Surprises from Emiliano Ruprah’s Adventures in Ethiopia’s Omo Valley
Arbore, Dassenetch, Karo, Konso... These are some of the most fascinating tribes from the Omo Valley, Ethiopia.
As we finished filming UNEXPLAINED AND UNEXPLORED, I decided to head south to the Omo River Valley, to meet some of Ethiopia’s most fascinating tribes. The Lower Omo Valley is a melting pot of cultures and communities and represents some of the greatest genetic variances on the African continent. Many describe the Omo as being the birthplace of mankind. Zab, my guide offers to introduce me to local tribes, telling me, ”if you are kind and likable, they will invite you to their villages and teach you about their way of life.” Our first stop is Kayafar Market.
The Kayafar Market
The Kayafar market is where eleven tribes sell and trade goods. It has a cattle market, where a rainbow coalition of men from various tribes don the traditional colors of their people and trade cattle to the highest bidder. Some animals will go on to plow the fields, others will provide milk and butter, and the unlucky ones will be sacrificed for their meat. This is where Ethiopia’s best meat comes from, much of it consumed raw in delicacies like kitfo (raw beef) or Shania (raw cow hump).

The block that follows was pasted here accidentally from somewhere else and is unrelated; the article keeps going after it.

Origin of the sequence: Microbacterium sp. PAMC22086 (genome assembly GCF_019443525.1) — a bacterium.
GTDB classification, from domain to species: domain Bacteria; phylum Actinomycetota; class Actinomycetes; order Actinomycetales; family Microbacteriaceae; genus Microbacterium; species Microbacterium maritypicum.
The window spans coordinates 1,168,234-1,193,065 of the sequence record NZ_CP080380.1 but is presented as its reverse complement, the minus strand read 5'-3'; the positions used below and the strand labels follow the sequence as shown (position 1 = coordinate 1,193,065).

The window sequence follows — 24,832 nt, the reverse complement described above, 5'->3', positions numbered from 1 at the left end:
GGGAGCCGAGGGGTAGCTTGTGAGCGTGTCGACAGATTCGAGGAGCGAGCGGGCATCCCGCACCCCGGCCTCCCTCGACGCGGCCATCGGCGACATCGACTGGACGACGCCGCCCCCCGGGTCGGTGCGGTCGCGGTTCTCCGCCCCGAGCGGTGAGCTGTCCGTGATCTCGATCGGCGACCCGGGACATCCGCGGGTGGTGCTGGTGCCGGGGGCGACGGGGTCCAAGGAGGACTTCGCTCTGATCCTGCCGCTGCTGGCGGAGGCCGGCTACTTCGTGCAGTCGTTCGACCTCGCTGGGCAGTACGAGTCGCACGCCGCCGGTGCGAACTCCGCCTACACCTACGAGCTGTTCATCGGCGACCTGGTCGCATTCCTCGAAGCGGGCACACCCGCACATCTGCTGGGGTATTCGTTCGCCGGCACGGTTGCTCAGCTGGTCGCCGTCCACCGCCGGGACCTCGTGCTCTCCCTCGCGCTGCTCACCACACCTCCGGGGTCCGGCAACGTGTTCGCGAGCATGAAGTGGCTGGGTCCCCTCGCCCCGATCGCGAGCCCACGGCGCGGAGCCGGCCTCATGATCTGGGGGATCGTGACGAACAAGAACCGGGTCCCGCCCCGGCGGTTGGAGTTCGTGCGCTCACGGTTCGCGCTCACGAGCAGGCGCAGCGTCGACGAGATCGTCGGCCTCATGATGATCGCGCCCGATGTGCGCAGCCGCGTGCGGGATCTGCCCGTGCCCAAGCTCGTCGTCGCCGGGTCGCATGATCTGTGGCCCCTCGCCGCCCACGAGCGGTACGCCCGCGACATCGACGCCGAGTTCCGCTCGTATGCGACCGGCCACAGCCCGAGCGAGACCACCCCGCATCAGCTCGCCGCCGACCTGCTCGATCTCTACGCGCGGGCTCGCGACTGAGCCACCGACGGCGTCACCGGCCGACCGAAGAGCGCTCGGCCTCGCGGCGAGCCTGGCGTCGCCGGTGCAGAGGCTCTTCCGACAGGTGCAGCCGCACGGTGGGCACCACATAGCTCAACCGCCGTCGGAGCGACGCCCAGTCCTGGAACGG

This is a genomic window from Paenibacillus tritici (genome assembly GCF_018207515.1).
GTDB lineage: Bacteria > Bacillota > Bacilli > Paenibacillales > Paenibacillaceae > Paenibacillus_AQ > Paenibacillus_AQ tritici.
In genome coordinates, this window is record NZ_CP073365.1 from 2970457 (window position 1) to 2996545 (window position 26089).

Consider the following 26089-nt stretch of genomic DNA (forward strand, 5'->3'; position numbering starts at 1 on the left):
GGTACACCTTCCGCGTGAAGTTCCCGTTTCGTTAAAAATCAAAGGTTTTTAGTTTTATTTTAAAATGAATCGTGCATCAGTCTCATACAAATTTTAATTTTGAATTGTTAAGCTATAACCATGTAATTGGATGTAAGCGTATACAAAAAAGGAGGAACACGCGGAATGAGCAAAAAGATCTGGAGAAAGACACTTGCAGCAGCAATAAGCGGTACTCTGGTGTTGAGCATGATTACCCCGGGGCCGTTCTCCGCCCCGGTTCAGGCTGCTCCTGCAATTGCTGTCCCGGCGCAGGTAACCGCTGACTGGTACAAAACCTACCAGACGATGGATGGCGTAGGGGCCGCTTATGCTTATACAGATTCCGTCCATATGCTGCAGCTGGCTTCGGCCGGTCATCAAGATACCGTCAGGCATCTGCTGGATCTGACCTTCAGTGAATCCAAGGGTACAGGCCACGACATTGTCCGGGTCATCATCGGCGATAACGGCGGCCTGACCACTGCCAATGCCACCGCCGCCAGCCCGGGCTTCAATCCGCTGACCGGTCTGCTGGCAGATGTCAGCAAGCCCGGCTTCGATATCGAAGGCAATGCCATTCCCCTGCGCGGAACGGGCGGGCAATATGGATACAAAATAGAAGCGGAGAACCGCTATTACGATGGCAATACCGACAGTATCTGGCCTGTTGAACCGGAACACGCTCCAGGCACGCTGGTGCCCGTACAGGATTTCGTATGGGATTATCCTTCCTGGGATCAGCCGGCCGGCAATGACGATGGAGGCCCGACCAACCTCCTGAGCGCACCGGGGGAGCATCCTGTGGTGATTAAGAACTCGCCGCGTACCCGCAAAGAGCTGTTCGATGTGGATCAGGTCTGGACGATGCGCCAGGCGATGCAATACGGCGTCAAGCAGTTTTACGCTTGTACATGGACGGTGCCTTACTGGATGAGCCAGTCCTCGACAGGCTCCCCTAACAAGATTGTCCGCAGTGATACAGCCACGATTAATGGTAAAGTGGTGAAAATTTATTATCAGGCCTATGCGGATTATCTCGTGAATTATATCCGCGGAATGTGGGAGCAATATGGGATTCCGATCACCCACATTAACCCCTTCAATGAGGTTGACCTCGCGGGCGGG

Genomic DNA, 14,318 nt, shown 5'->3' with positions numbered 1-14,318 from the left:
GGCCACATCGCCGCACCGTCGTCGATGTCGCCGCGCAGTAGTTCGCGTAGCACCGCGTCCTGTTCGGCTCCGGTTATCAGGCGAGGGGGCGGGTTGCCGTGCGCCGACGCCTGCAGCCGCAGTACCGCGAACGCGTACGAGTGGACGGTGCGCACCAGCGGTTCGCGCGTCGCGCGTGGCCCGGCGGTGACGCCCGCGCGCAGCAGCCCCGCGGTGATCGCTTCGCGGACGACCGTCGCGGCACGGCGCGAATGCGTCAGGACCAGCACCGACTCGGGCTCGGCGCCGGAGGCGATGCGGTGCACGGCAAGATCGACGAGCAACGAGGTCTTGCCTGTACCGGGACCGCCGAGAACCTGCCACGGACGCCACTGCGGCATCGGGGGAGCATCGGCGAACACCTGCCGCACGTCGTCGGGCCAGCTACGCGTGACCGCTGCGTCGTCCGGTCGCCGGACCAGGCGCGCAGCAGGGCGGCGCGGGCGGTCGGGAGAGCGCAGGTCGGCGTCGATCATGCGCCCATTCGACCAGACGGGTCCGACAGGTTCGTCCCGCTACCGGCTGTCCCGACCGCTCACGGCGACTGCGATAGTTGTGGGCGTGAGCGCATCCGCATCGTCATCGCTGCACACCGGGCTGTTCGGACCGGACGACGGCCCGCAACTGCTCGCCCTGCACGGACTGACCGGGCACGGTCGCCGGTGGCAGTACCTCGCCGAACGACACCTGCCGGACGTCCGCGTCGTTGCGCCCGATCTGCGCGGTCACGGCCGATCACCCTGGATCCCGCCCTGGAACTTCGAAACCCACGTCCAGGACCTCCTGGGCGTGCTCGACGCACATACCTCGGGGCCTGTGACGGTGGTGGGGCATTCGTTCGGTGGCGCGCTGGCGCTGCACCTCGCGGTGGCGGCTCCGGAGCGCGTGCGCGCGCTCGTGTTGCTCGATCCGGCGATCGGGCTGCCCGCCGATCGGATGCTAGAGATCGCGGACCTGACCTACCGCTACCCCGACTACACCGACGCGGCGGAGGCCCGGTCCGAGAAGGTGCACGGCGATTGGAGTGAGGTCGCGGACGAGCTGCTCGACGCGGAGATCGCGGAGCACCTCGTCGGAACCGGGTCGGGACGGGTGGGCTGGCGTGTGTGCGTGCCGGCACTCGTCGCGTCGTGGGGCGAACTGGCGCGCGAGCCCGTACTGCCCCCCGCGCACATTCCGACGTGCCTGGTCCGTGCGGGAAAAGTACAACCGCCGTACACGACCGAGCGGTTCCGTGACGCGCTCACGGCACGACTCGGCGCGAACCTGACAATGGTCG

During this visit, Zab’s friend offers some insight into an ancient practice known as Mingei. Mingei are babies born with deficiencies, or more commonly, out of wedlock. They are sacrificed in sacred places called kopa by having their arms and legs wrapped in leather and by having their mouth and other orifices blocked with earth, cow dung, and butter. The Ethiopian government works with several NGOs to identify the locations of kopa and save babies before it’s too late. As we leave the market, Zab explained that his friend had been saved when an NGO had first begun these efforts in Ethiopia.